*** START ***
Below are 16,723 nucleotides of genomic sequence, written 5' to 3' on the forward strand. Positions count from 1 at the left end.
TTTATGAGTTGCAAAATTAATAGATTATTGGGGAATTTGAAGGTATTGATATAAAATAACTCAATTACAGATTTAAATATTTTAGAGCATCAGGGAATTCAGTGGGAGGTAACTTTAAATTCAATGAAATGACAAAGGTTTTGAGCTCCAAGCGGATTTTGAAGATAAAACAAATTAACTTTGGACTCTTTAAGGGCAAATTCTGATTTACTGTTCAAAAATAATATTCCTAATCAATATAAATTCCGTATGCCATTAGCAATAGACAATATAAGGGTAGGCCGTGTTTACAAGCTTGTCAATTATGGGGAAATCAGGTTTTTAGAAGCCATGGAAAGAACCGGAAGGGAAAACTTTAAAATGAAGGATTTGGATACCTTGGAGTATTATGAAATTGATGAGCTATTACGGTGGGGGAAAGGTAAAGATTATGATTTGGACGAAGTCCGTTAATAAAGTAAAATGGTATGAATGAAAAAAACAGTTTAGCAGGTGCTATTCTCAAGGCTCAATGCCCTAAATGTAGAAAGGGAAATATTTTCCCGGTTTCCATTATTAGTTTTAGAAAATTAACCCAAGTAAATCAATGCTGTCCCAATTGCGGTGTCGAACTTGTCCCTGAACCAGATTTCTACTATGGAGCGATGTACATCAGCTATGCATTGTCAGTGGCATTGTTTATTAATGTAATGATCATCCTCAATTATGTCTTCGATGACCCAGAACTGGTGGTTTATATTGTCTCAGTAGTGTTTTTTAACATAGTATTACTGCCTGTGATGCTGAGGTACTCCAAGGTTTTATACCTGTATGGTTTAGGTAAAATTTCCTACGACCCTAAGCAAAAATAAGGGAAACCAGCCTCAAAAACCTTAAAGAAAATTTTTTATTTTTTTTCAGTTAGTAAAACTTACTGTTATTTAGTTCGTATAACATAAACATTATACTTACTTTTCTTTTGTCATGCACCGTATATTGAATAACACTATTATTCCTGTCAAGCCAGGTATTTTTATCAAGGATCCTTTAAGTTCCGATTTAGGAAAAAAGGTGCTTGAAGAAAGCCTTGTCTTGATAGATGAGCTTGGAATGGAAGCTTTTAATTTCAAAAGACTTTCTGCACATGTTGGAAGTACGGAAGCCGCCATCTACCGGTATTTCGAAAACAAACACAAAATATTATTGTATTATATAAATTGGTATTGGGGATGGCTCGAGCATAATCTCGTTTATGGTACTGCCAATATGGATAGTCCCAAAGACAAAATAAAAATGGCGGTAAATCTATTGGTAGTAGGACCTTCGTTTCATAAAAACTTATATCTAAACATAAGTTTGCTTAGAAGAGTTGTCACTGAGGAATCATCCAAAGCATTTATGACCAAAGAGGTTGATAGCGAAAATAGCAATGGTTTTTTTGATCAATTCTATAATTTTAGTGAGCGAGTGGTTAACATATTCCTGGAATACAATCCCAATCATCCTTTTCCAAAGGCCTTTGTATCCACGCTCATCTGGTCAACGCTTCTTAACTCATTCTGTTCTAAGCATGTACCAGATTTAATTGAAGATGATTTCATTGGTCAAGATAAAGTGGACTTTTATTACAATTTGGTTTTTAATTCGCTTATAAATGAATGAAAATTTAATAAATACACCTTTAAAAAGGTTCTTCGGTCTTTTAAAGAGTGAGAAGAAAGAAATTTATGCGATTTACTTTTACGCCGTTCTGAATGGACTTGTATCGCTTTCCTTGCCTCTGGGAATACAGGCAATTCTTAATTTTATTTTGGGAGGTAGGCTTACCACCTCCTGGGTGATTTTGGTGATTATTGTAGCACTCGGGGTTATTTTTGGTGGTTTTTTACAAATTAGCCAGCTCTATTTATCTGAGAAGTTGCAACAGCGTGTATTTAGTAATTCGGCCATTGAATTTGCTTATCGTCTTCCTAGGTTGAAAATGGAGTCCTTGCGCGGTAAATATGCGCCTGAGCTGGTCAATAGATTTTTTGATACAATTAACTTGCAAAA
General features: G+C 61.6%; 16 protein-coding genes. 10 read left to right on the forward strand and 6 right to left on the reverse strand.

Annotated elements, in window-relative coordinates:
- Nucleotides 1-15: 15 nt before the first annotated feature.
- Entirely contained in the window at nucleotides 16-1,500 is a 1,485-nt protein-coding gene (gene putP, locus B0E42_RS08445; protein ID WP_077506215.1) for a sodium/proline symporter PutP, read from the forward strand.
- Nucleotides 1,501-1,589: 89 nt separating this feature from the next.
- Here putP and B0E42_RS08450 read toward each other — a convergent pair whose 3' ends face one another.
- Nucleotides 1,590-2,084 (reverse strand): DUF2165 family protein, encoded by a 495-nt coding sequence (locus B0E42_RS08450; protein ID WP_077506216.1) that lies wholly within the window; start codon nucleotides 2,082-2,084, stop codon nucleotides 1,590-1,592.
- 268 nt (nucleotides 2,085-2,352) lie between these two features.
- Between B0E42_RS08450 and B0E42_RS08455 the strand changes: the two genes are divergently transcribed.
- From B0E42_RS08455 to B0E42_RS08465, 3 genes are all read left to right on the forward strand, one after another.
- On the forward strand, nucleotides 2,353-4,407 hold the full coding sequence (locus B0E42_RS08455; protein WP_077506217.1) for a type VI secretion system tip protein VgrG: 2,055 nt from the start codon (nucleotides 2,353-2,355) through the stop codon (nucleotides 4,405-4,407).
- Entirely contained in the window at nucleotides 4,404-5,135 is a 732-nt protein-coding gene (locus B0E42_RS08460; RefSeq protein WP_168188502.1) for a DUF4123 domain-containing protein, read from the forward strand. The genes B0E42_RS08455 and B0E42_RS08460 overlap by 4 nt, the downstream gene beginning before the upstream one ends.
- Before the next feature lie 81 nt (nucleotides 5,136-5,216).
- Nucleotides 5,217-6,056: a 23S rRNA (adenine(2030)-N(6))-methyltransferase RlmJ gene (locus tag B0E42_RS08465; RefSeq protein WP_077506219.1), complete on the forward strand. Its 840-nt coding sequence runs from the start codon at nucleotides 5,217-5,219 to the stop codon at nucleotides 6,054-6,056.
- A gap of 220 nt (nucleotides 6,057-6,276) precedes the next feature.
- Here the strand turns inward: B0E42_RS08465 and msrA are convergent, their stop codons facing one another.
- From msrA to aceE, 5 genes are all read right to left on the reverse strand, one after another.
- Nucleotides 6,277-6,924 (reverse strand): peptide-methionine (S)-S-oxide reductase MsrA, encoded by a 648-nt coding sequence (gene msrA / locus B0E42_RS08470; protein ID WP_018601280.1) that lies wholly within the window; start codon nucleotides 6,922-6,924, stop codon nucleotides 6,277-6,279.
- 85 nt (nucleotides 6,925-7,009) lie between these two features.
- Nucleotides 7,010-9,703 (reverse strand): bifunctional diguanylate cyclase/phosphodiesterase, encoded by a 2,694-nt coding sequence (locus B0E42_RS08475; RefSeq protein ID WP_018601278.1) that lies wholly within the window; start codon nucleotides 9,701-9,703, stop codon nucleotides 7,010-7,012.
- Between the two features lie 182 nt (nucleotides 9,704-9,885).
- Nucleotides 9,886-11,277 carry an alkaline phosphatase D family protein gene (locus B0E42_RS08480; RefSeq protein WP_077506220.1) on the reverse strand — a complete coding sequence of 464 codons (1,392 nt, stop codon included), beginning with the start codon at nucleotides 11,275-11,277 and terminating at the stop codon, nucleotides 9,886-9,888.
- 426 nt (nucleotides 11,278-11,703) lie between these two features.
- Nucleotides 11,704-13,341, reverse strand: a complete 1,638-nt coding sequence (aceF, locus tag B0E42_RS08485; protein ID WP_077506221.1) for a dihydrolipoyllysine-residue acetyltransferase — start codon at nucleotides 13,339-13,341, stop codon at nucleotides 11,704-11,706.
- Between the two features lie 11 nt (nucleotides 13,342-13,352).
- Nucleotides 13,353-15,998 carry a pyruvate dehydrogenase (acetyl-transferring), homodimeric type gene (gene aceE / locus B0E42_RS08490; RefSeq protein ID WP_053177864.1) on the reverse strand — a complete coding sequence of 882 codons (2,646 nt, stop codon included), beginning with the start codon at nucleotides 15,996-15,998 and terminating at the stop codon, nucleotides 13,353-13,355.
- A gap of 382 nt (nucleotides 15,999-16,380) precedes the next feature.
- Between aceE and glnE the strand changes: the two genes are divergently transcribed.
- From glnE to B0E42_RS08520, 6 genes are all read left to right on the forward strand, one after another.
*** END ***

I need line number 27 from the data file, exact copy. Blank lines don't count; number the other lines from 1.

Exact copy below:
- Between the two features lie 11 nt (nucleotides 13,342-13,352).